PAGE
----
To emphasize the importance of Rebecca’s act of kindness, the narrative is repeated three times.  It is expressed in the prayer of Abraham’s servant, experienced in the act itself, and in his telling the story to Rebecca’s brother.

When he reached his destination, he let his camels rest beside a well in the evening when the daughters of the townsmen come to draw water.  He prayed, “If I say to a girl, ‘Tip over your jug and let me have a drink,’ and she replies, ‘Drink, and I will also give water to your camels,’ she will be the one designated by God for Isaac” (Genesis 24:14).

When he saw a very attractive girl fill her jug, he ran toward her and said, “If you would, let me sip a little water from your jug.”   “’Drink, Sir,’ she replied.  She lowered her jug to her hand and gave him a drink.  When he had finished drinking, she said, ‘Let me draw water even for your camels, so they can also drink water to their fill’ (Genesis 24:18-19).

When Rebecca brought him to her brother Laban, he explained that he had come to find a wife for Isaac, his relative.  Abraham’s servant then repeats the story to Laban of what had happened (Genesis 24:42-46).

As the culmination of this story of compassion, we see sparks of Rebecca’s strength.  After agreeing to her marriage to Isaac, her brother and mother said that they wanted her to stay at home for a year, or at least ten months, before leaving.  However, strong-willed Rebecca said that she would go right away.  They knew her strong will enough not to argue with her.  Rebecca’s physical beauty was matched by her inner beauty, Tiferet, which combines both her kindhearted and giving nature with her powerful and resolute disposition.

Rebecca and Isaac had twins.  When they grew up, Esau became a skilled hunter, a man of the field, and Jacob was a scholarly man abiding in tents.  Isaac enjoyed eating Esau’s game and favored him, but Rebecca favored Jacob.  Like Sarah, who possessed the vision to see that Isaac was Abraham’s son who could conserve his legacy, Rebecca had the insight to realize that the furtherance of Abraham’s legacy would be through Jacob.  Isaac blindness extended from his eyes to his inability to see that Esau, assimilating into the Hittite culture of his wives, was unable to carry on the mission of his grandfather.

Rebecca dressed Jacob in the Esau’s coat, covered his arms with goat skin on his arms and neck, and had Jacob serve his father his favorite recipes that she cooked to taste like the delicacies that Esau usually made for him.  Isaac became suspicious as Jacob was carrying out Rebecca’s ruse to insure that Jacob was blessed rather than Esau.  When Jacob drew close to his elderly father, he felt him and said, “Your voice is Jacob’s voice, but the hands are the hands of Esau” (Genesis 27:22).  Still suspicious, Jacob asked Jacob to come close to him and kiss him.   The fragrance of the field of Esau’s coat that Jacob wore, convinced him to bless Jacob as his heir, “May God grant you the dew of heaven and the fatness of the earth, and abundant grain and wine” (Genesis 27:27).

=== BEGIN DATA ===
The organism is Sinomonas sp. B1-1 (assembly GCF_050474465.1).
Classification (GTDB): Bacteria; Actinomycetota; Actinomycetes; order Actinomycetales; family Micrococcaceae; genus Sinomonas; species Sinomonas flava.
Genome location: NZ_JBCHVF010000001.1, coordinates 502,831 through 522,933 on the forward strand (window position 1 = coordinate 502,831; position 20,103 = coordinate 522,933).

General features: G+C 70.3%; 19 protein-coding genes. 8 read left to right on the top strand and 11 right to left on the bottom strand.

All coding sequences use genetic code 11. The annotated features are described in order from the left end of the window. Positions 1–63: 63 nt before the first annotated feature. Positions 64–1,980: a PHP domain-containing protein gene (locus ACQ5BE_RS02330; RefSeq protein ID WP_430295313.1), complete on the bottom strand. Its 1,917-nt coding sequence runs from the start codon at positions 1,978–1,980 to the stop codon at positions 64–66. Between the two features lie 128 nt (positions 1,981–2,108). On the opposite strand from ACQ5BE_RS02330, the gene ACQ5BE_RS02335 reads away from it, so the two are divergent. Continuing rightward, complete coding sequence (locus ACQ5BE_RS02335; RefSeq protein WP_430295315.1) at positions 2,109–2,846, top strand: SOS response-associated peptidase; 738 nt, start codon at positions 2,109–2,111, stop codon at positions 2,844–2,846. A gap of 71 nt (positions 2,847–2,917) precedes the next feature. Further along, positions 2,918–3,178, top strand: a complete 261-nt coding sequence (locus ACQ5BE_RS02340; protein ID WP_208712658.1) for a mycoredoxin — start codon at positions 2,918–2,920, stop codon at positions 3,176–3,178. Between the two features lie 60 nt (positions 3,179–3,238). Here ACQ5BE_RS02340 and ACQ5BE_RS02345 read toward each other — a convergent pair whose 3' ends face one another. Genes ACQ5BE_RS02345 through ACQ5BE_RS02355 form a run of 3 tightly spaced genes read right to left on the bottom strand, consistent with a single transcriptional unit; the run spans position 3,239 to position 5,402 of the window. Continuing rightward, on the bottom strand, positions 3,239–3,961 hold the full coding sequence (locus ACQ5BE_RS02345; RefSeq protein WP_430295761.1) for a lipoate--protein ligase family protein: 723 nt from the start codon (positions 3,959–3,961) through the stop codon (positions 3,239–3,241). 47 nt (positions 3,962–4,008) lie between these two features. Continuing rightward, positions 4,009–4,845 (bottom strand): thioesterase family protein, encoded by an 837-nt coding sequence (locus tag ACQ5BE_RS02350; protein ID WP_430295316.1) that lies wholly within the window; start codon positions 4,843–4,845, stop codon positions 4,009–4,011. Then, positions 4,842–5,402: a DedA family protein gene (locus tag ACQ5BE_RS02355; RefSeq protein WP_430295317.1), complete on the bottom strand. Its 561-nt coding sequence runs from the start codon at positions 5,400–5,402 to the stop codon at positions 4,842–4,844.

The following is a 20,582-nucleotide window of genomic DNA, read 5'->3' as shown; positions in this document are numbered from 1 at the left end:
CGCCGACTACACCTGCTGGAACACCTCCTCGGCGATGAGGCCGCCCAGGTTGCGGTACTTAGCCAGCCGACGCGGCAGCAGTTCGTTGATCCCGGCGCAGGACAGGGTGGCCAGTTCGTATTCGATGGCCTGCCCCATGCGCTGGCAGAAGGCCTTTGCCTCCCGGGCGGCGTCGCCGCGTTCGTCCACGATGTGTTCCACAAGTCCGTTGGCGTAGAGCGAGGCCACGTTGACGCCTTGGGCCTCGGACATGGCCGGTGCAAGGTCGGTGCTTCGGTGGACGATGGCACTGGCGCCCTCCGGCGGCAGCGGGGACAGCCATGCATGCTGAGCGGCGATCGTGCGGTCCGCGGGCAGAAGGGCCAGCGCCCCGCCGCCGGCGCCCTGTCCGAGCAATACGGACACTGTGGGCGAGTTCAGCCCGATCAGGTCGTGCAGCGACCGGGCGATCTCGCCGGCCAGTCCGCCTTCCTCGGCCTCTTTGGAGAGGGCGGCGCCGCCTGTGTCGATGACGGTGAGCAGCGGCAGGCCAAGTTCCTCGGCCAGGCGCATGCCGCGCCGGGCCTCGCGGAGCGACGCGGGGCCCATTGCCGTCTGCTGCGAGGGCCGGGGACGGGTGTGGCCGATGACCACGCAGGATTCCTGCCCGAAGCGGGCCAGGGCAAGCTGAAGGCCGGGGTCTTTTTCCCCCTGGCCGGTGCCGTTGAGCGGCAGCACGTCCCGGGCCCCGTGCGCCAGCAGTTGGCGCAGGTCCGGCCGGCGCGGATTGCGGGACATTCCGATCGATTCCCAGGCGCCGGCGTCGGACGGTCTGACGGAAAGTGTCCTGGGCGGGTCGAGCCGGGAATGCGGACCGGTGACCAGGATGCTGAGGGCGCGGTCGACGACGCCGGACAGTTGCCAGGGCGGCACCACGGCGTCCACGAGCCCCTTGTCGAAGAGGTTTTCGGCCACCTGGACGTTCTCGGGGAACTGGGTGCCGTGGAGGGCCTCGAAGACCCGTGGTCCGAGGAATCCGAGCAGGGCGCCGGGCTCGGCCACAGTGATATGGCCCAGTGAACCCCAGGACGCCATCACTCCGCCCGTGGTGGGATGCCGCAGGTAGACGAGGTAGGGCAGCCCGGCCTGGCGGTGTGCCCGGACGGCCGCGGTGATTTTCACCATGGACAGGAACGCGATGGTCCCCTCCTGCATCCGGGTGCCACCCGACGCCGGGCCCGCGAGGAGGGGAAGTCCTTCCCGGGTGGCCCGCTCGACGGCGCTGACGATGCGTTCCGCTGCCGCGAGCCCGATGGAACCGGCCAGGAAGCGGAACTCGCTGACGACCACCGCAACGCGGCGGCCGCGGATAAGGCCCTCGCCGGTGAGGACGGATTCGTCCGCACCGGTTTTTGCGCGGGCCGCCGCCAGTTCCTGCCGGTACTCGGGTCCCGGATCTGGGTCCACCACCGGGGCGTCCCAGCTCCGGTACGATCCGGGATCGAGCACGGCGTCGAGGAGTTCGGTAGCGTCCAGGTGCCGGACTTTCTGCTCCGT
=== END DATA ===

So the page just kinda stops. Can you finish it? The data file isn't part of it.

Rebecca had the prophetic vision that only Compassion coupled with Strength could insure the dissemination of Abraham’s universal message of love and peace.  She understood that Jacob, her more intellectual and spiritual son, required the hands of the more aggressive and materialistic Esau to succeed in the on-going battle to protect Abraham’s mission from its countless enemies aiming at its annihilation to this day.

The text above is based upon my book, Photograph God: Creating a Spiritual Blog of Your Life

About the Author
Mel Alexenberg is an artist, educator, writer, and blogger working at the interface between art, technology, Jewish thought, and living the Zionist miracle in Israel. He is the author of "Through a Bible Lens: Biblical Insights for Smartphone Photography and Social Media," "The Future of Art in a Postdigital Age: From Hellenistic to Hebraic Consciousness," and "Dialogic Art in a Digital World: Judaism and Contemporary Art" in Hebrew. He was professor at Columbia, Bar-Ilan and Ariel universities and research fellow at MIT Center for Advanced Visual Studies. His artworks are in the collections of more than forty museums worldwide. He lives in Ra’anana, Israel, with his wife artist Miriam Benjamin.